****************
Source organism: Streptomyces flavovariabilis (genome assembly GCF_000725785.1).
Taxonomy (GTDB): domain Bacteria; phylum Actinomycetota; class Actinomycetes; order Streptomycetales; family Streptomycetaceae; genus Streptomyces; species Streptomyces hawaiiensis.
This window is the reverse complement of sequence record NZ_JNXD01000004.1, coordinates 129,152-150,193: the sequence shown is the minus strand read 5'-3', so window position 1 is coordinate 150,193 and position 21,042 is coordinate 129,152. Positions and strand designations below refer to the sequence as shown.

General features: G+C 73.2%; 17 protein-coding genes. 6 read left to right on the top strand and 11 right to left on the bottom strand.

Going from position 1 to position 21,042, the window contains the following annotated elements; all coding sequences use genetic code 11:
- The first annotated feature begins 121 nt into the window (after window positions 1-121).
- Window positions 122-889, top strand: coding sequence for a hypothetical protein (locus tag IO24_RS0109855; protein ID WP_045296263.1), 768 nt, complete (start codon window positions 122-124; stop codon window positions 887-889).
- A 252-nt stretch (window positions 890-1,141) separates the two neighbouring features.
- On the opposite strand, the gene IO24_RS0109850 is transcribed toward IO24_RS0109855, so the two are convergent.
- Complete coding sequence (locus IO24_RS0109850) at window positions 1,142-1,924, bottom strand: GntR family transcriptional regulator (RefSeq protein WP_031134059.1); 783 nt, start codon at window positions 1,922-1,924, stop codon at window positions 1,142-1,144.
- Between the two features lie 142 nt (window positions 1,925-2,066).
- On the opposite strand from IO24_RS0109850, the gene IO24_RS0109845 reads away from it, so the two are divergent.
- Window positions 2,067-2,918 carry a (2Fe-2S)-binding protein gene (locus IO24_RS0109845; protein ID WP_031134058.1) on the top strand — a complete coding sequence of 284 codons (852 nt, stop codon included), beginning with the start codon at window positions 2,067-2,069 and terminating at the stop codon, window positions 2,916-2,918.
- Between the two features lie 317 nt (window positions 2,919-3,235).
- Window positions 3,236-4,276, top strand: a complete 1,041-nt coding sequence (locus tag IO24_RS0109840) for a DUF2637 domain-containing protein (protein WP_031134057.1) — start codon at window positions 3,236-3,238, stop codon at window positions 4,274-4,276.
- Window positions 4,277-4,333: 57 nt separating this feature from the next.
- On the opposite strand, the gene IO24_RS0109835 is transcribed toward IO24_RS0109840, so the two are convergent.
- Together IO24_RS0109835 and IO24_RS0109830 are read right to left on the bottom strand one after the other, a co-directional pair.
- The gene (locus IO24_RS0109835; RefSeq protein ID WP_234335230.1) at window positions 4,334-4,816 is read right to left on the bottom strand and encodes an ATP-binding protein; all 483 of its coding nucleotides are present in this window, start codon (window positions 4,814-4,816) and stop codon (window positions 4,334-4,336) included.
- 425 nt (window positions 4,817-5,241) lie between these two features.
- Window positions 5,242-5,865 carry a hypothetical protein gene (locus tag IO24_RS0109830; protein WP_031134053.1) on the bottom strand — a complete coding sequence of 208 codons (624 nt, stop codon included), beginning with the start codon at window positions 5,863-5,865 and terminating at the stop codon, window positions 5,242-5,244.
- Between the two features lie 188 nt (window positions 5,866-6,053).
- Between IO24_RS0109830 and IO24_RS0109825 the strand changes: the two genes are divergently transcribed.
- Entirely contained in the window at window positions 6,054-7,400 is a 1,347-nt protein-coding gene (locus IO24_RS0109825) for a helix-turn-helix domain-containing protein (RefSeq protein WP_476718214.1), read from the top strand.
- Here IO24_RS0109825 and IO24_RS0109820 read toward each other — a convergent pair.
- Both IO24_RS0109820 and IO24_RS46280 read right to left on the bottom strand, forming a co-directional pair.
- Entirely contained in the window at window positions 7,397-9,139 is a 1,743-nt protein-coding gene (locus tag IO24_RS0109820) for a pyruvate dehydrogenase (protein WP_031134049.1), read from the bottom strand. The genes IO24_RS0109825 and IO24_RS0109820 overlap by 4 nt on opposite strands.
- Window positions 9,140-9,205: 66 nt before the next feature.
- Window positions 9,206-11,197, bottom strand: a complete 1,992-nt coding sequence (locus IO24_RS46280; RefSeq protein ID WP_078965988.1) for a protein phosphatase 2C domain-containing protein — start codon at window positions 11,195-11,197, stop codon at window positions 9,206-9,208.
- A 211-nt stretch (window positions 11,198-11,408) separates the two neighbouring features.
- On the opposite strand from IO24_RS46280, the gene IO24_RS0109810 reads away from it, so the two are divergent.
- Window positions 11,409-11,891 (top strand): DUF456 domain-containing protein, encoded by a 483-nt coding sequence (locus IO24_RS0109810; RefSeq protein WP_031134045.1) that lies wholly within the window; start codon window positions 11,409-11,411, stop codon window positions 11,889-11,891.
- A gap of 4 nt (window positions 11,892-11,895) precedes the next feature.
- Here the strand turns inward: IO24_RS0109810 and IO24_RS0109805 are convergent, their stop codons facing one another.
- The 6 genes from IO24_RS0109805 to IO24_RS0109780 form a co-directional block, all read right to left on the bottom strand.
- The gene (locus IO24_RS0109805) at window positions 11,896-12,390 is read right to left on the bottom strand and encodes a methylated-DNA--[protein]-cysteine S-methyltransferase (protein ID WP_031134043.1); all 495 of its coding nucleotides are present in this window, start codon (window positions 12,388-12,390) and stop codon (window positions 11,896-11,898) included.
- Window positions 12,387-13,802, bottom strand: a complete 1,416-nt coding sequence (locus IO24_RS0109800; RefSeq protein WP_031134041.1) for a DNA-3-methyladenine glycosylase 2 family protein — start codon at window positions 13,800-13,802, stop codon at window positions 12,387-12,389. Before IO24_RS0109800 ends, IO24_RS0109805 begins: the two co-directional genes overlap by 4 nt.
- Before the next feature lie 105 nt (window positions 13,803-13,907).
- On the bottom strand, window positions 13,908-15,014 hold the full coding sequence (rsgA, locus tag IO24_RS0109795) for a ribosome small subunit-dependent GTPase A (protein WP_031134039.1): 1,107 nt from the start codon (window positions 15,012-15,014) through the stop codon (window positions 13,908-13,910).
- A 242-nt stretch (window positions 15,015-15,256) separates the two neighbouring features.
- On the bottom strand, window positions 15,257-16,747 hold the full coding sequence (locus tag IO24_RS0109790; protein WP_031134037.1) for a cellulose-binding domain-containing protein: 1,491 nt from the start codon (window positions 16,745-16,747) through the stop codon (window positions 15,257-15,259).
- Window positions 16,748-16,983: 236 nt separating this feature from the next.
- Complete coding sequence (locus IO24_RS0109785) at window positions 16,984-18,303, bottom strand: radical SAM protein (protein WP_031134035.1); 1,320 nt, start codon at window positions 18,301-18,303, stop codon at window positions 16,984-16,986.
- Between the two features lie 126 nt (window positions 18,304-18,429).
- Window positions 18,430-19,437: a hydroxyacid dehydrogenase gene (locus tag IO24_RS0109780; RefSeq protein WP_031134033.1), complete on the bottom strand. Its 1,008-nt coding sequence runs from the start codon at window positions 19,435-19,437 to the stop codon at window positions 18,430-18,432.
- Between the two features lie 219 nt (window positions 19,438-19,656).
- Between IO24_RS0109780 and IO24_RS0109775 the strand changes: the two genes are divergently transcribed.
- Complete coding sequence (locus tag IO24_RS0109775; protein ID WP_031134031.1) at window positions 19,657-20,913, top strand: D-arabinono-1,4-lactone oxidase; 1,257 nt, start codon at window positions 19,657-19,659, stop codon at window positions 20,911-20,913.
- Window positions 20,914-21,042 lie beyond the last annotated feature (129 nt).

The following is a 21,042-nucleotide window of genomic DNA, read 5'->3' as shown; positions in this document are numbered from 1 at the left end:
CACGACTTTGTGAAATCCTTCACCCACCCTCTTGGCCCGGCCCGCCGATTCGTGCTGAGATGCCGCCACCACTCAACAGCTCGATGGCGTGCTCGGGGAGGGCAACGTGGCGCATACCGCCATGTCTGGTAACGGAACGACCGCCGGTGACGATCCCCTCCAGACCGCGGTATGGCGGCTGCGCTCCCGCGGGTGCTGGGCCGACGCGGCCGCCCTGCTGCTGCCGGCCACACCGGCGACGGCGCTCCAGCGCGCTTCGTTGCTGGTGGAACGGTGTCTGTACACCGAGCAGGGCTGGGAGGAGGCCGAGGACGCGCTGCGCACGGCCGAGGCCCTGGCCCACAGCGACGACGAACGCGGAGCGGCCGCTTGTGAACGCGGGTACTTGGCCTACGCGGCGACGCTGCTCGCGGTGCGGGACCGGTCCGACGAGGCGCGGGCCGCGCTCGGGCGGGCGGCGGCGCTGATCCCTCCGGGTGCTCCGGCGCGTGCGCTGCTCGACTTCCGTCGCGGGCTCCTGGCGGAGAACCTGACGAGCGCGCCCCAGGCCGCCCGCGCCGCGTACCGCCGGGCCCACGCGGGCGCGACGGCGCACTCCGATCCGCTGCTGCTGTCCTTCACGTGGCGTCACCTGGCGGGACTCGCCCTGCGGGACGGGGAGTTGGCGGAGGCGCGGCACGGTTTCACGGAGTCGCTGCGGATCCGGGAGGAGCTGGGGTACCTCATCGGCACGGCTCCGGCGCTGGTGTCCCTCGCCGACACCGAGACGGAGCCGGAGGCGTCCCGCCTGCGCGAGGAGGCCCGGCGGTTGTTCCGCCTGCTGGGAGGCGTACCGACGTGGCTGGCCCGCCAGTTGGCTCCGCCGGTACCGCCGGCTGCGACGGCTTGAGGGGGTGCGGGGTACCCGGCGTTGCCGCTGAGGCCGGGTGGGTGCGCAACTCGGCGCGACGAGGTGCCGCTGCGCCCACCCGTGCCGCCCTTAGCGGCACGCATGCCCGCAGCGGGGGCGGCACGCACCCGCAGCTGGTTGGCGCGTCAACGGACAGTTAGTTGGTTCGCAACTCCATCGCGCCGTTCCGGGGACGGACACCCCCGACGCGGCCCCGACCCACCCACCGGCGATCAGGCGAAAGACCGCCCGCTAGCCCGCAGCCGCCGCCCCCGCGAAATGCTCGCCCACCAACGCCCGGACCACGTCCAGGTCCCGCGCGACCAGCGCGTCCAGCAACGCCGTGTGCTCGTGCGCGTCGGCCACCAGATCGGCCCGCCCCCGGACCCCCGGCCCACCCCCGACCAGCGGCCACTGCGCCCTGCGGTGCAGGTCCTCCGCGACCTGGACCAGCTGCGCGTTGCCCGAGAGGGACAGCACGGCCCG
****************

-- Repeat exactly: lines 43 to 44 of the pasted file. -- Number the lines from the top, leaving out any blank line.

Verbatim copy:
- Complete coding sequence (locus IO24_RS0109785) at window positions 16,984-18,303, bottom strand: radical SAM protein (protein WP_031134035.1); 1,320 nt, start codon at window positions 18,301-18,303, stop codon at window positions 16,984-16,986.
- Between the two features lie 126 nt (window positions 18,304-18,429).